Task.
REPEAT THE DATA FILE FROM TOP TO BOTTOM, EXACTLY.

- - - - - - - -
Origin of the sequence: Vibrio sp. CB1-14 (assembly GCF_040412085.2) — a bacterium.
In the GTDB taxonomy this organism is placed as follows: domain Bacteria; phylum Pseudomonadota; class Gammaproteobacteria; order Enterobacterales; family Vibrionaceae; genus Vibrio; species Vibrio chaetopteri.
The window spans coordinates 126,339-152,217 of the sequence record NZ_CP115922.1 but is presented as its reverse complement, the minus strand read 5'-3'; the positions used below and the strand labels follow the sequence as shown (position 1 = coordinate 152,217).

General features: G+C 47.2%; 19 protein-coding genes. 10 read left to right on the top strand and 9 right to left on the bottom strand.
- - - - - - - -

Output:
Origin of the sequence: Vibrio sp. CB1-14 (assembly GCF_040412085.2) — a bacterium.
In the GTDB taxonomy this organism is placed as follows: domain Bacteria; phylum Pseudomonadota; class Gammaproteobacteria; order Enterobacterales; family Vibrionaceae; genus Vibrio; species Vibrio chaetopteri.
The window spans coordinates 126,339-152,217 of the sequence record NZ_CP115922.1 but is presented as its reverse complement, the minus strand read 5'-3'; the positions used below and the strand labels follow the sequence as shown (position 1 = coordinate 152,217).

General features: G+C 47.2%; 19 protein-coding genes. 10 read left to right on the top strand and 9 right to left on the bottom strand.